Was This The Best C2 Sting Ray?
In March of ‘65 GM’s styling VP, Bill Mitchell blew everyone away with his Mako Shark II concept car. The new shark just had to be the next Corvette. Management was so excited, they tried to get the rebodied Sting Ray completed as a ‘67 model – a totally unrealistic goal. When it was obvious that the new design wouldn’t make it in time to be a ‘67 model, stylists were tasked to give the existing Sting Ray one last pass.
The stylists came back with subtle changes that made the ‘67 Corvette totally unique. Most obvious was the new five-louver front fender vents and the 15×6-inch steel rally wheels with their beauty rings and caps, the backup light was relocated just above the license plates, and a closer look revealed that the fender badges were gone. Since ‘65, big-block Vettes could easily be spotted by the domed hood. Big-block ‘67 Corvettes received the new “Stinger” hood scoop, which is arguably the most popular performance car hood scoop of all time. While not functional, except for the L88 racing version, it just flat-out looks great! The interior had slightly revised seat patterns and door panels, the passenger-side dash grab bar was gone and a center-mounted parking brake added. The suspension and drive train was unchanged, however, the Kelsey-Hayes knock-off cast-aluminum wheels were redesigned for a regular 5-lug pattern. Knock-offs and spinners were deemed unsafe by the government.
The big news was under the hood. Two small-blocks were available, the base 300-HP engine and the $105, 350-HP L79 327. But it was the selection of big-blocks that made jaws drop. With five 427s to choose from, the question was, “how much horsepower would you like and how much money do you have?” The L36 390-HP engine was unchanged from ‘66. Now we get to the good stuff. The L68 427 was an L36 equipped with the new 3×2 carb setup. Three, 2-bbl carb setups had been optional on Pontiacs since ‘56. What made the Chevrolet version unique was the vacuum-opperated second and third carbs. For normal driving, only the center, 300 cfm 2-bbl carb was used. But for passing, going up hills, or “spirited driving,” the remaining two carbs would gradually open up, providing a turbine-like whoosh of horsepower.
For a performance car, it was the best of both worlds. Next in the feeding chain was the $437 427/435 L71 that became an instant legend. Hot Rod magazine got 13.80 ets from the L71 and CARS Magazine got a Motion Performance, dyno tuned version with tall gearing to run 12.90s! And for those that wanted a Corvette with plenty of red meat to go racing, Duntov made sure his latest, $947 L88 racer kit provided a solid base to build a competitive Corvette racer.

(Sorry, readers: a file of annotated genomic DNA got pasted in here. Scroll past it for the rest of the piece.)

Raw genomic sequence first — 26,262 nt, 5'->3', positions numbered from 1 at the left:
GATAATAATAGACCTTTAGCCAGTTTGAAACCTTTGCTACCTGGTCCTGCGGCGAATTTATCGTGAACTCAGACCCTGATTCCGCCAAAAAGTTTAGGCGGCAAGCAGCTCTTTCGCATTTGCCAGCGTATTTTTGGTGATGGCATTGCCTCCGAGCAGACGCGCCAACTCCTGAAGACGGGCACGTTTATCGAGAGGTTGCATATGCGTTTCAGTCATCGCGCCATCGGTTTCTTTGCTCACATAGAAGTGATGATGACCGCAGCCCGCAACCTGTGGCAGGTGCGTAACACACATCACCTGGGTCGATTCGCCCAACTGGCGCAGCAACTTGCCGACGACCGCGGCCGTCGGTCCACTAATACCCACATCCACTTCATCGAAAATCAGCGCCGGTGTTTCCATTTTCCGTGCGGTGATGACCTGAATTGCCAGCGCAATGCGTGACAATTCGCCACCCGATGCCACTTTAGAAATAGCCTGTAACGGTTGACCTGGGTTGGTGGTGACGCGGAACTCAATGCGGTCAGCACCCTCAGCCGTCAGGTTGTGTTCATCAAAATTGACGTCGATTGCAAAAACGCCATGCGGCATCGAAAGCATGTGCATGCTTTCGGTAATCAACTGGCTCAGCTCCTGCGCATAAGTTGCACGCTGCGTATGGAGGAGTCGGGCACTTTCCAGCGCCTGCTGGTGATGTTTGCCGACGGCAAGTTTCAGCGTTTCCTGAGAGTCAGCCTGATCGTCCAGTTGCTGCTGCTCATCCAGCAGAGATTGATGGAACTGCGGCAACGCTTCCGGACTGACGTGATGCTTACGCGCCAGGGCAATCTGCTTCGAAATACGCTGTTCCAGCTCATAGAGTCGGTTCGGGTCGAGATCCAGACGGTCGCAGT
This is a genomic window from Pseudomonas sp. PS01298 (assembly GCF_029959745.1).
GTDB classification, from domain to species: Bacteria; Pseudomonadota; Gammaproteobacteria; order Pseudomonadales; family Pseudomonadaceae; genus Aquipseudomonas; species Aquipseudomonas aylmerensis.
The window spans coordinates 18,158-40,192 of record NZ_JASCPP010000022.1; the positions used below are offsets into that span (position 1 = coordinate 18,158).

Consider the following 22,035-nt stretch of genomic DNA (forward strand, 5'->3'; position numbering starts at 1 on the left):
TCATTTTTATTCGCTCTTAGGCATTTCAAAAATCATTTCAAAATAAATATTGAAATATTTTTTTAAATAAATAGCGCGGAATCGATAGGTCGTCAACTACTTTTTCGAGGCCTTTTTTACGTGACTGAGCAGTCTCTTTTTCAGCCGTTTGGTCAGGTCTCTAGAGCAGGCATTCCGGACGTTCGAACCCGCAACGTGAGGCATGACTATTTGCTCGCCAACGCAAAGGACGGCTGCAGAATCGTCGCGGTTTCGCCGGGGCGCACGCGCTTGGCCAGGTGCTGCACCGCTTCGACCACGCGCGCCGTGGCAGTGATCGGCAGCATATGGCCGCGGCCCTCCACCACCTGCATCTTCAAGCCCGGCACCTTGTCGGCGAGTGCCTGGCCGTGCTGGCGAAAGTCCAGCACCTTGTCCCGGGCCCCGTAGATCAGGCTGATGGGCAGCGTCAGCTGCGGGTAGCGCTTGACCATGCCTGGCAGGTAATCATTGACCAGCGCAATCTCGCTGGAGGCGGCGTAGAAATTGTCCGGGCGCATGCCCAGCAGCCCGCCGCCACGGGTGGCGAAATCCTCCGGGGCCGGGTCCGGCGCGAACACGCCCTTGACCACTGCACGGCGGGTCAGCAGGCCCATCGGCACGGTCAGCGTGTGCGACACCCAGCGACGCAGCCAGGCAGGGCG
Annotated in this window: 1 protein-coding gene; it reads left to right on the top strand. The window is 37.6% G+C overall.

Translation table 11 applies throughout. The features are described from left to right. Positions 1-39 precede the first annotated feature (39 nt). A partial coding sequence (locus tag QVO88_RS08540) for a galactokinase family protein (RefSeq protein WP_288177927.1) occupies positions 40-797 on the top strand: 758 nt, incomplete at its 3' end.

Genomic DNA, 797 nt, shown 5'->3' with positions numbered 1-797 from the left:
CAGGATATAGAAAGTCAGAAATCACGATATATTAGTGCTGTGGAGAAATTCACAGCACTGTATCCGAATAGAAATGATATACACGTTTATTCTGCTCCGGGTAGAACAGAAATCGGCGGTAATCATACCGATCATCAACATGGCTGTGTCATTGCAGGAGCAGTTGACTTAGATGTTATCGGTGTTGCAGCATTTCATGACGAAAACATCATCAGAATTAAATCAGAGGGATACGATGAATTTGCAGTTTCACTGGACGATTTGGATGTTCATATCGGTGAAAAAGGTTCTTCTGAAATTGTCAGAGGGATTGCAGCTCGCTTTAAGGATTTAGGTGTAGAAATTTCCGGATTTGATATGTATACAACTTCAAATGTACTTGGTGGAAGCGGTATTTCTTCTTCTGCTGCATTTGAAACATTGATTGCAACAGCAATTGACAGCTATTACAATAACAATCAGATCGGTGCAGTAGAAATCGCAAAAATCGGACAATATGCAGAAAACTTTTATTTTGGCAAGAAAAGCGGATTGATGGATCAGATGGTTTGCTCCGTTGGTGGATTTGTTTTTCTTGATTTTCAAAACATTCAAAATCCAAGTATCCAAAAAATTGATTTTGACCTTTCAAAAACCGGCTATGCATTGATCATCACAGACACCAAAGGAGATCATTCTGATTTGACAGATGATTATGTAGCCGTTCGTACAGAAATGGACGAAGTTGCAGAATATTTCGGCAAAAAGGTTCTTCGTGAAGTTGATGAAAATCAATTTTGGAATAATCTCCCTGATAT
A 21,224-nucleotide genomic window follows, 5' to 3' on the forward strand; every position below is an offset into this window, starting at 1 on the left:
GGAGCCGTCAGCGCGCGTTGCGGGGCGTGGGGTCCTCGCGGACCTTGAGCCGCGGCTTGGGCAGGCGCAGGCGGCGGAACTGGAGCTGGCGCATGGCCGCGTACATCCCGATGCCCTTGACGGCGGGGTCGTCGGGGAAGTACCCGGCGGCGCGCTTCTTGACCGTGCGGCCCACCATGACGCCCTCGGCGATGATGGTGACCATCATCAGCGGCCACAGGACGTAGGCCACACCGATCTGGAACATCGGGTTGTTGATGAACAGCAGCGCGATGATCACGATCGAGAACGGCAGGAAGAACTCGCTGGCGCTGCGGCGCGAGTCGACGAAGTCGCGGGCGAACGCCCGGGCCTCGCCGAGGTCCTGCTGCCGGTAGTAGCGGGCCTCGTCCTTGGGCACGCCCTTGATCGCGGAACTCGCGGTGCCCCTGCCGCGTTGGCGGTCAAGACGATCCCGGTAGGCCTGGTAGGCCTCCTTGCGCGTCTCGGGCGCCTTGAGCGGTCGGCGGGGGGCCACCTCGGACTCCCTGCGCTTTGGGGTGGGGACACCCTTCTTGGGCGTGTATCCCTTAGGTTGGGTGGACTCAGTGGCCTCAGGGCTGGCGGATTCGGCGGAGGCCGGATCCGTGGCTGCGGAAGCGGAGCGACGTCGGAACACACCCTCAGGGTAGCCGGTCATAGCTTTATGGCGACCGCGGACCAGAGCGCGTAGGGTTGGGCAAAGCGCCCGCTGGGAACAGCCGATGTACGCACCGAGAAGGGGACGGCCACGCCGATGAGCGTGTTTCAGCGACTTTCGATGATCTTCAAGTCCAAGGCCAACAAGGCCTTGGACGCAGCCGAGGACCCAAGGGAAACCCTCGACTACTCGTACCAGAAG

But it was the aluminum head-equipped, L89 optional engine that never got it’s due. Think, L71 with its solid-lifters, 11.0:1 compression, 3×2 carb setup – minus 75 pounds off the front end. All three of the 3×2 427s came with the big, triangular air fliter for maximun airflow and bragging rights. Car and Driver noted a front-to-rear weight ratio of 47/53, while a small-block scaled in at 46/54. Plus, the L89 427 only weighed 40-pounds more than a small-block. And then there was the price. The L89 “aluminum heads” was a $368 option, on top of the $437 L71, making the entire package a $805 option!
The L89 option continued on in ‘68 as a $805 option and then $832 in ‘69. Out of a total of 90,268 Corvettes built from ‘67 to ‘69, only 1,030 were L89s. Then for ‘70, the LT-2 was supposed to be a 454 version of the L88, but the project was canceled. Aluminum heads wouldn’t go into a production Corvette again until ‘85 with the tuned-port, fuel-injected L98. While it was all a step in the right direction, unless you were into some serious racing, the street performance was hardly noticeable. One magazine tested a L89 and ran 13.7s, just 1/10th quicker than a L71 Corvette. With only 16 L89s made in ‘67, they are the rarest of the ‘67 Sting Rays. Only 20 L88 ‘67 Corvettes were built.
A maxed out L89 Vette cost just over $7,000, while a nicely equipped ‘67 Corvette with the base 300-HP 327 could be bought for around $5,000. It’s really too bad that all-aluminum engines weren’t introduced into production sooner than ‘97 with the LS1. The notion of a 435-horsepower big-block Corvette weighing as much as a cast-iron 327 is very tantalizing and the stuff of serious bench racing. Kind of like today’s ZR1. – Scott
Parchment paper and laser-Etched prints of the below images are available HERE.